These days Safaricom does its best to protect its dominance in the Kenyan market. However, its exclusivity was broken in June 2014 when the competition authority ordered it to open up its network of 90,000 plus agents and allow Airtel, yuMobile and Orange users to withdraw and deposit cash freely at M-Pesa agent shops.
Safaricom recently objected to its one-time partner Equity Bank rolling out a “thin SIM” which can be used for financial transactions, claiming the new technology could compromise the security of the M-Pesa system, exposing its subscribers to a risk of fraud. Interestingly, Safaricom lobbied against Equity Bank to prevent it operating like a telco – a reversal of the past where banks were lobbying to prevent M-Pesa doing financial services.
Digital payments and communications expert Jean-Stéphane Gourévitch, CEO Mobile Convergence Ecosystems, said: “Safaricom M-Pesa has been for the last two years under a lot of pressure from the Competition Authority of Kenya and other public authorities due to its massive dominant position in the mobile money market (around 78% share).
“You have had competition actions by Airtel against them, you have complaints against them on the tariff and prices and transparency from consumer associations and so on. It is very likely any time soon to have a major investigation launched, led by the telecom regulator together with the central bank and the competition authority on the pricing and transparency on a number of things, including USSB channel access.
“The Kenyan central bank has also been supportive of the BitPesa project. Normally in developing countries things with bitcoins are seen with extreme caution. Very stupidly, because I personally believe that virtual currencies could have a major role in sustainability developments.”
A 2008 white paper titled, Bitcoin: A Peer-to-Peer Electronic Cash System, announced the release of bitcoin the currency into circulation. It allows individuals to send and receive payments without intermediary financial institutions. Bitcoin is not backed by central bank currency. Instead, it is reliant on its network effect, whereby a public, immutable ledger of all transactions is updated and verified in blocks – a blockchain.
Bitcoins are mined by collections of powerful computers which compete to work out a cryptographic hash sent to the network when coins are moved from one address to another. Solving these hashes is part of the process which timestamps transactions into existence, for which the miners are paid in bitcoin. An army of nodes keeps a full record of the blockchain’s history and checks the transactions. There is a finite number of bitcoin to be released into circulation – 21 million.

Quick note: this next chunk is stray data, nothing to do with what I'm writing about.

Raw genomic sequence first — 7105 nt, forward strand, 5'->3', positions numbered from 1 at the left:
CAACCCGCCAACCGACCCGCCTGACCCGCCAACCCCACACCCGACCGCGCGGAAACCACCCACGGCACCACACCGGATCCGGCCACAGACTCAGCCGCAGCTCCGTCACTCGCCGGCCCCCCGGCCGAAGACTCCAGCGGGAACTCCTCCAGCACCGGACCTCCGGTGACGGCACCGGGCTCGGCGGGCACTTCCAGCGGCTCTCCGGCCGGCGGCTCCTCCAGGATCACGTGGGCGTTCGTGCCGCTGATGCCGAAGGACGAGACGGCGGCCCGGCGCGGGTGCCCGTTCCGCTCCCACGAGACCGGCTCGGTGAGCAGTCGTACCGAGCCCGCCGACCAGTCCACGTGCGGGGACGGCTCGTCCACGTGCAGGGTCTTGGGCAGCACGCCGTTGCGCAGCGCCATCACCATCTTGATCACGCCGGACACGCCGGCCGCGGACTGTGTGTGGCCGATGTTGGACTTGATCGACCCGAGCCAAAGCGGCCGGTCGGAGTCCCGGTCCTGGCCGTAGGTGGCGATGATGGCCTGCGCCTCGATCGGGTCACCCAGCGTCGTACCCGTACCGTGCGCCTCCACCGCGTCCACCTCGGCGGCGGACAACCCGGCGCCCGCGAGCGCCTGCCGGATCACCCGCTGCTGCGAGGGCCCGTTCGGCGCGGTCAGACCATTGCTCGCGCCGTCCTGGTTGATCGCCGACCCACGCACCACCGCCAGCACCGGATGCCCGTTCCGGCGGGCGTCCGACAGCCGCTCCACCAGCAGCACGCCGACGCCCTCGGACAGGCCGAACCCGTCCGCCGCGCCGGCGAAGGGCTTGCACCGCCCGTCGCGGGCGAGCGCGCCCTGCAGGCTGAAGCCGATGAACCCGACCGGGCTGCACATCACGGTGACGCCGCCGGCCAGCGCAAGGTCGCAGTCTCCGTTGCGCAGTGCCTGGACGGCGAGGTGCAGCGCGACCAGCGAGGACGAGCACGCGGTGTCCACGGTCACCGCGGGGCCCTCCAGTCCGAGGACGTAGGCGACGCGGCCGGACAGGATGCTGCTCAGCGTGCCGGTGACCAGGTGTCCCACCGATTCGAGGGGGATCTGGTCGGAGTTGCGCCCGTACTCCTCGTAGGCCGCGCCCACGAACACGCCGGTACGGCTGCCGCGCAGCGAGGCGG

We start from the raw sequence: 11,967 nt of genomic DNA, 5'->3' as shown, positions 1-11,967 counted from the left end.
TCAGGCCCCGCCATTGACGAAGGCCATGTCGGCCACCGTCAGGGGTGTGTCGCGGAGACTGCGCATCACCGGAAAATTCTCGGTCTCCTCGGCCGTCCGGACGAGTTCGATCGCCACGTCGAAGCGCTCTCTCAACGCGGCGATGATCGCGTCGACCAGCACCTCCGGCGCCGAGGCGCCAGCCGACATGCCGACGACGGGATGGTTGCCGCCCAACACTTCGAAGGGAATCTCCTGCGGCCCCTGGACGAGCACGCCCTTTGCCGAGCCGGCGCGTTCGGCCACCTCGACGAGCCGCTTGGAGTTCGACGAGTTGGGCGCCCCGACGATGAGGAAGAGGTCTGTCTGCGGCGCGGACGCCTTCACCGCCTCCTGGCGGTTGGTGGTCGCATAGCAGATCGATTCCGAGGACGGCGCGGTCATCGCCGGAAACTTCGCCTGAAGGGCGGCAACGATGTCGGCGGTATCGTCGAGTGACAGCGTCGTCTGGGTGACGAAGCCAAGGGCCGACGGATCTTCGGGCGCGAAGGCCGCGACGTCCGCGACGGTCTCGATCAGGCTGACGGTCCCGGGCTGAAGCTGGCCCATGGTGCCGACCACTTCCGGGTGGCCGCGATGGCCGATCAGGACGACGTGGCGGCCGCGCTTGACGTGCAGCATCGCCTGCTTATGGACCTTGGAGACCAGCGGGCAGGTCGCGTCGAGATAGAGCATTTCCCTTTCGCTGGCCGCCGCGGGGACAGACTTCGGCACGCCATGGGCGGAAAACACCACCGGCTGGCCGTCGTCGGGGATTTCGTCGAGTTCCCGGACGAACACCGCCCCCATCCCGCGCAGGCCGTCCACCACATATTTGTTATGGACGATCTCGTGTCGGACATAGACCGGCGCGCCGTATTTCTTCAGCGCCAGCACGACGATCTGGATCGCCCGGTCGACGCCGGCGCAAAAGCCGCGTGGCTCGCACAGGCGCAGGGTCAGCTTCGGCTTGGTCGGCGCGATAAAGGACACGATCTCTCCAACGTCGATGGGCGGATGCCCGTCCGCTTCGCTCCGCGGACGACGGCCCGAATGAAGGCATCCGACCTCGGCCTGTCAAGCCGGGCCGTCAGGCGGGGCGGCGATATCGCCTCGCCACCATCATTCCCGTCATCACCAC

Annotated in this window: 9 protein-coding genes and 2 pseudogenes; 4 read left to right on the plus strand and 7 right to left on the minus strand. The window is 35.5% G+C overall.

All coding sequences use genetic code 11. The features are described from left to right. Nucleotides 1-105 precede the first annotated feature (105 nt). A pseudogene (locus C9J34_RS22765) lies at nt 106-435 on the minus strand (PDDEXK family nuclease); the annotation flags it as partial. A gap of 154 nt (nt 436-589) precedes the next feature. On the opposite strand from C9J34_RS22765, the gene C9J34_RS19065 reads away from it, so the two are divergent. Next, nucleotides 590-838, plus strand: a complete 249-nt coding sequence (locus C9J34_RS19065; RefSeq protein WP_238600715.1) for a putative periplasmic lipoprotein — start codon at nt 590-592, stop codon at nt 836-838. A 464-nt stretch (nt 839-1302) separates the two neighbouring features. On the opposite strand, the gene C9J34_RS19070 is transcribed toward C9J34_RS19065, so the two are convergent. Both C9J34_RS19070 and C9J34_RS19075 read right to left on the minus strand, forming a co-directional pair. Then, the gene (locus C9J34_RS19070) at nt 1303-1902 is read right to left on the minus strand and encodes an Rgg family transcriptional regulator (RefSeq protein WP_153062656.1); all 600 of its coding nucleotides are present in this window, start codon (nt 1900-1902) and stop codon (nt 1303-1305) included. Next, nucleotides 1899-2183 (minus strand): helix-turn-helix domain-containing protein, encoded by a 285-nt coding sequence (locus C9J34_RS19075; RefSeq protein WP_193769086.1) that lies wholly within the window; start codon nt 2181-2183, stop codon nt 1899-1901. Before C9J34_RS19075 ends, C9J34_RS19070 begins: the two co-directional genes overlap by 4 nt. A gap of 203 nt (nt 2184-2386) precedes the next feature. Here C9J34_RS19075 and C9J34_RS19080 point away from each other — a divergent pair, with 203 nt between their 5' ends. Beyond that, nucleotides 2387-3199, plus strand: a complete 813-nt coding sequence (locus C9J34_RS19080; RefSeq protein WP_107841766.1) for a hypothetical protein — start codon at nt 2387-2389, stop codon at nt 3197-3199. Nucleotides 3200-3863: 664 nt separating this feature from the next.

To alter the blockchain would require over 50% of Bitcoin’s computational power to collude an attack on the network. This runs counter to the economic incentives of the network, provided it’s sufficiently distributed. Bitcoin has been described as “email for money”, while its underlying blockchain technology is expected to eventually impact everything connected to the internet.
Safaricom could not be reached for comment, but IBTimes asked Vodafone about competition issues surrounding M-Pesa, and about Bitcoin in the Kenyan ecosystem. It should be noted, this interview took place sometime before the original Bitpesa/Safaricom complaint was brought to court.
Claire Alexandre, head of Commercial Strategy, Mobile Payments at Vodafone, said of Bitcoin in Africa: “We generally recognise that a lot is happening around crypto. There is no doubt that it will play a bigger role. I’m not sure it will be a different role in Kenya than in other countries. It will have an impact globally I think. And so regulators need to define the framework around it. We are looking with lots of attention to what is being done.”